Tuesday, December 13, 2016

Erv Wilson (1928-2016)

A note on the passing of the Mexican/American (dual national) tuning theorist, Ervin M. Wilson on December 8th.  Wilson, born in Colonia Pacheco, Chihuahua, Mexico was a non-academic theorist specializing in alternative tuning systems, their notation, and designs for keyboard instruments to accommodate them.  Principle points of departure for his work were the generalized keyboards of Bosanquet, the theory of "evolving tonality" of the Polish-American musicologist and theorist Joseph Yasser, from which Wilson extrapolated wider varieties of new scalar types (his "scale tree"), typically identified by a total number of tones and a generating interval, and the arithmetic insights of the Mexican theorist Agusto Novaro. He collaborated with Harry Partch, Adrian Fokker, John H. Chalmers, Jr., and Lou Harrison. Wilson explored scales and tuning systems in just intonation, equal temperaments, and systems that do not easily fall into either category.  He designed a large number of instruments, principally keyboards (the 19-tone generalized Hackleman-Wilson clavichord was a notable example) and mallet percussion and experimented with novel guitar frettings and collected a large number of indigenous flutes with equally-spaced fingers holes, thus approximating subharmonic series, along the lines described by Kathleen Schlesinger.



Above and beyond the large number of practical solutions for instruments and notations typically presented in his virtuoso draughtsman's manuscript (he was employed, for many years, in the aerospace industry, as a draughtsman while also managing his ranch in Chihuahua where he carried out experiments in corn and chenepod hybrids) and the huge variety of techniques he developed for generating new scales and systems with musically useful potential (see especially the articles on the "Marwa Pemutations" and the "Purvi Modulations" as well as his later work with sequences of intervals associated with patterns in Pascal's Triangle, the "meta-meantone", "meta-slendro", "meta-pelog" and "metal-mavila", in particular,)  I believe one of his most valuable contributions was the "combination-product set" which built upon his insight that the "tonality diamond" of Partch (with a precedent in Novaro, a diamond was basically a harmonic series multiplied by its subharmonic mirror) was, at base, a selection of tones based on globally organizing the factors of the (just) intervals between them. While the diamonds tended, inevitably, to reinforce a single tonal center, the Combination-Product Sets tended instead to be locally tonal while globally centerless, rich in symmetrical intervallic structures, but also rich in the total varieties of relationships found relative to each tone, and all in a compact system of just intonation of, typically, 6, 20 or 70 tones in total. To some degree, one could find in such a rich system a compelling alternative to many contemporary atonal practices in 12-equal.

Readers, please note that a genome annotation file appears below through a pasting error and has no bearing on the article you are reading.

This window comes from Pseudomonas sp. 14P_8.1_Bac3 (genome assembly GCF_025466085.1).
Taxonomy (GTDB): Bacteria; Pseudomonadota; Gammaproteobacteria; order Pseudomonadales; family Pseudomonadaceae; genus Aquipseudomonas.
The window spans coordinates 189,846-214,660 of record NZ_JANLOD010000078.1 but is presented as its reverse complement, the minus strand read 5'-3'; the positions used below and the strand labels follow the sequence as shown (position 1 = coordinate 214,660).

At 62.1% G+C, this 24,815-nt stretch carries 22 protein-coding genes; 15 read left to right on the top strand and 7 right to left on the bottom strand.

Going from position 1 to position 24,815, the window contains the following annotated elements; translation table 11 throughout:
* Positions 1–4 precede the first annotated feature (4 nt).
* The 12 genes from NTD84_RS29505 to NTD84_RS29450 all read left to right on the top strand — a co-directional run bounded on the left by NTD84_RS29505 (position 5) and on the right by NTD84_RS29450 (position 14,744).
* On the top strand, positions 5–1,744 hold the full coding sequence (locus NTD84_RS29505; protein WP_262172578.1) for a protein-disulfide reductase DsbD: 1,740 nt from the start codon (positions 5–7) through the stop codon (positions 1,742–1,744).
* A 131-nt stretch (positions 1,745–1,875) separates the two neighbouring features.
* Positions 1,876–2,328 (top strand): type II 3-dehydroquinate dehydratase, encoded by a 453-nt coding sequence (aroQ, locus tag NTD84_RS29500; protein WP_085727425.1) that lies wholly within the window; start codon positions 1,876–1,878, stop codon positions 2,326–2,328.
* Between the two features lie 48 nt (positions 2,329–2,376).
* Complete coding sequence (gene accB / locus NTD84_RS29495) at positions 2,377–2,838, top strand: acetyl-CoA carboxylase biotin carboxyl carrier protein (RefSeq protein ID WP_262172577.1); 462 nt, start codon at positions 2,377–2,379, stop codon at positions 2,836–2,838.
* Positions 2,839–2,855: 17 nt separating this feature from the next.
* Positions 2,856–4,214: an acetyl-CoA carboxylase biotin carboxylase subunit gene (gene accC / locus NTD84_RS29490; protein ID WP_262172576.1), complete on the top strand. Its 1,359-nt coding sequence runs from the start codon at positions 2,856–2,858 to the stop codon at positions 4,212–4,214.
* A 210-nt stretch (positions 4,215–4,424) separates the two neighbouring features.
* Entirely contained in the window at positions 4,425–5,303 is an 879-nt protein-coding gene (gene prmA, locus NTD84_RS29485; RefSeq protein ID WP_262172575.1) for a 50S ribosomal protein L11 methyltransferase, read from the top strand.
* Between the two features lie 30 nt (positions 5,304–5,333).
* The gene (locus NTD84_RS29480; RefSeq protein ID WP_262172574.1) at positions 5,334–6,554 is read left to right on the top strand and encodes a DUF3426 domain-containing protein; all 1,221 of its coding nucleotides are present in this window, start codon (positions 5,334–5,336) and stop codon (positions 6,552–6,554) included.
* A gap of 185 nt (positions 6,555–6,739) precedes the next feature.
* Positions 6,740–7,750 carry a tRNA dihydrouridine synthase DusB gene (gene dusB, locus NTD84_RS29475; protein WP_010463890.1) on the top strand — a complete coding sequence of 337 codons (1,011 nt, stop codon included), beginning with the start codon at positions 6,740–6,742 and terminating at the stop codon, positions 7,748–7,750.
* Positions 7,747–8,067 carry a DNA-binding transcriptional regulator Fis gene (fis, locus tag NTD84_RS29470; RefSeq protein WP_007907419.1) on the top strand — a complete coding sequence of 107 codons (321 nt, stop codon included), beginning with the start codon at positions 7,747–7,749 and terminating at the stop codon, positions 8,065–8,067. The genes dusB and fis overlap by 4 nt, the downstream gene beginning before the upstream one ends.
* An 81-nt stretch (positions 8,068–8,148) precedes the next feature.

Wilson's idea of a scalar "moment of symmetry", in which a generating interval (a fifth, for example), within a given modulus (an octave, for example) at certain numbers of iterations creates a pattern of scale step symmetry in which the instances of the generator (and one closing, anomalous interval) each subtend the same number of scalar steps, appears to predate the notions of generated and well-formed scales familiar to many in the academic theoretical community.

Wilson's principle publications were made over many years in the informal journal of experimental music, Xenharmonikon.  The composer Kraig Grady hosts a large archive of Wilson's manuscripts here: http://www.anaphoria.com/wilson.html  A dissertation on Wilson's music-theoretical work by Terumi Narushima is now in press.

And this, too: Erv was a generous teacher and a friend. He had an amazing ear (I was once tuning some metal tubes in his workshop and, from time to time from up in his room, he would shout out the ratios of intervals as they were tuned up "135/128! 13/12! 64/45!") and a greater imagination for new tuning systems, keyboards, and notations that all came in families that propagated and mutated like those corn or quinoa hybrids. He taught with generosity, mostly at his dining table, with excursions, when necessary, to the metallophones and bamboo marimbas and refretted guitars and the wheezing old Scalatron in his living room, and always began by asking if the student had anything to teach him first.

1 comment:

Igor Livramento said...

Man! I wish I knew him! What a blessing having this wonderful mind with us!